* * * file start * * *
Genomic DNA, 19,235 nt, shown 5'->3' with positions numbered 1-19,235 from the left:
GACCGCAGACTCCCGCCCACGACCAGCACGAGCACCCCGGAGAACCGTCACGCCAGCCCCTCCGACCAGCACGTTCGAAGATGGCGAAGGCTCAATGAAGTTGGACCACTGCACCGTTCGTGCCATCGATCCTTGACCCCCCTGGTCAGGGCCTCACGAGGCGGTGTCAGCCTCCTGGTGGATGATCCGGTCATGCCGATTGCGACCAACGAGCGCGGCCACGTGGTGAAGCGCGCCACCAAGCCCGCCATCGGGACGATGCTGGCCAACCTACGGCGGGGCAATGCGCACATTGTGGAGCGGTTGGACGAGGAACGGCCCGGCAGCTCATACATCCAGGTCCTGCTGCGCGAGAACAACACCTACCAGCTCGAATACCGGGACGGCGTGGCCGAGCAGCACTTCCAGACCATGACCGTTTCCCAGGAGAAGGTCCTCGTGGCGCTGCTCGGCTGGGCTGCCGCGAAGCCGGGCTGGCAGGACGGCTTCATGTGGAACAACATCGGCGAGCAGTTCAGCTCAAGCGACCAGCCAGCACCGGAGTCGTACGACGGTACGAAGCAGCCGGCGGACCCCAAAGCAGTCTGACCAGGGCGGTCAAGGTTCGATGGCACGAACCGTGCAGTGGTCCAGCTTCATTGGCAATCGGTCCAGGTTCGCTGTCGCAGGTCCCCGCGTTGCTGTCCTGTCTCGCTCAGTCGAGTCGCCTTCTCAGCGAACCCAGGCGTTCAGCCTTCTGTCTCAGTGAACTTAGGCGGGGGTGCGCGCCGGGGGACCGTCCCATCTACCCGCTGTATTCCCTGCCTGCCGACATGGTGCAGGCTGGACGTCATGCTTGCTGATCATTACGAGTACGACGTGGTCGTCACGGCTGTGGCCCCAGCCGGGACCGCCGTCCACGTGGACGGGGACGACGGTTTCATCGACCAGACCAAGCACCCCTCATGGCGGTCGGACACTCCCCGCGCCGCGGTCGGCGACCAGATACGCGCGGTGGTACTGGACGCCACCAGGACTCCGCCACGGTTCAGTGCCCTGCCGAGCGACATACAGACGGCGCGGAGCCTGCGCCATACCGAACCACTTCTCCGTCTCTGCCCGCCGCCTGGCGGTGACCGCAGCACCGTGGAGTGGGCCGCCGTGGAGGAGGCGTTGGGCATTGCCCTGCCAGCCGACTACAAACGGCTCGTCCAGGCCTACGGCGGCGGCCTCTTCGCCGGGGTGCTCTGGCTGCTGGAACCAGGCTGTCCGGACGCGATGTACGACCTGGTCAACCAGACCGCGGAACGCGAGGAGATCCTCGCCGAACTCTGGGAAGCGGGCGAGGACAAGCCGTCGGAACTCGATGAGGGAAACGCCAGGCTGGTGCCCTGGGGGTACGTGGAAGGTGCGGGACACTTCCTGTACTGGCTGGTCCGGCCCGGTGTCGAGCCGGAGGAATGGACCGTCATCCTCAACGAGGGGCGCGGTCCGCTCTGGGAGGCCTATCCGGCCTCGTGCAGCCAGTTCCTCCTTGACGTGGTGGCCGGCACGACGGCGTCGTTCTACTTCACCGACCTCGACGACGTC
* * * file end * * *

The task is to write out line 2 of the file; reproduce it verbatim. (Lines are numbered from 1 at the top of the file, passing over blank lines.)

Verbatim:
GACCGCAGACTCCCGCCCACGACCAGCACGAGCACCCCGGAGAACCGTCACGCCAGCCCCTCCGACCAGCACGTTCGAAGATGGCGAAGGCTCAATGAAGTTGGACCACTGCACCGTTCGTGCCATCGATCCTTGACCCCCCTGGTCAGGGCCTCACGAGGCGGTGTCAGCCTCCTGGTGGATGATCCGGTCATGCCGATTGCGACCAACGAGCGCGGCCACGTGGTGAAGCGCGCCACCAAGCCCGCCATCGGGACGATGCTGGCCAACCTACGGCGGGGCAATGCGCACATTGTGGAGCGGTTGGACGAGGAACGGCCCGGCAGCTCATACATCCAGGTCCTGCTGCGCGAGAACAACACCTACCAGCTCGAATACCGGGACGGCGTGGCCGAGCAGCACTTCCAGACCATGACCGTTTCCCAGGAGAAGGTCCTCGTGGCGCTGCTCGGCTGGGCTGCCGCGAAGCCGGGCTGGCAGGACGGCTTCATGTGGAACAACATCGGCGAGCAGTTCAGCTCAAGCGACCAGCCAGCACCGGAGTCGTACGACGGTACGAAGCAGCCGGCGGACCCCAAAGCAGTCTGACCAGGGCGGTCAAGGTTCGATGGCACGAACCGTGCAGTGGTCCAGCTTCATTGGCAATCGGTCCAGGTTCGCTGTCGCAGGTCCCCGCGTTGCTGTCCTGTCTCGCTCAGTCGAGTCGCCTTCTCAGCGAACCCAGGCGTTCAGCCTTCTGTCTCAGTGAACTTAGGCGGGGGTGCGCGCCGGGGGACCGTCCCATCTACCCGCTGTATTCCCTGCCTGCCGACATGGTGCAGGCTGGACGTCATGCTTGCTGATCATTACGAGTACGACGTGGTCGTCACGGCTGTGGCCCCAGCCGGGACCGCCGTCCACGTGGACGGGGACGACGGTTTCATCGACCAGACCAAGCACCCCTCATGGCGGTCGGACACTCCCCGCGCCGCGGTCGGCGACCAGATACGCGCGGTGGTACTGGACGCCACCAGGACTCCGCCACGGTTCAGTGCCCTGCCGAGCGACATACAGACGGCGCGGAGCCTGCGCCATACCGAACCACTTCTCCGTCTCTGCCCGCCGCCTGGCGGTGACCGCAGCACCGTGGAGTGGGCCGCCGTGGAGGAGGCGTTGGGCATTGCCCTGCCAGCCGACTACAAACGGCTCGTCCAGGCCTACGGCGGCGGCCTCTTCGCCGGGGTGCTCTGGCTGCTGGAACCAGGCTGTCCGGACGCGATGTACGACCTGGTCAACCAGACCGCGGAACGCGAGGAGATCCTCGCCGAACTCTGGGAAGCGGGCGAGGACAAGCCGTCGGAACTCGATGAGGGAAACGCCAGGCTGGTGCCCTGGGGGTACGTGGAAGGTGCGGGACACTTCCTGTACTGGCTGGTCCGGCCCGGTGTCGAGCCGGAGGAATGGACCGTCATCCTCAACGAGGGGCGCGGTCCGCTCTGGGAGGCCTATCCGGCCTCGTGCAGCCAGTTCCTCCTTGACGTGGTGGCCGGCACGACGGCGTCGTTCTACTTCACCGACCTCGACGACGTC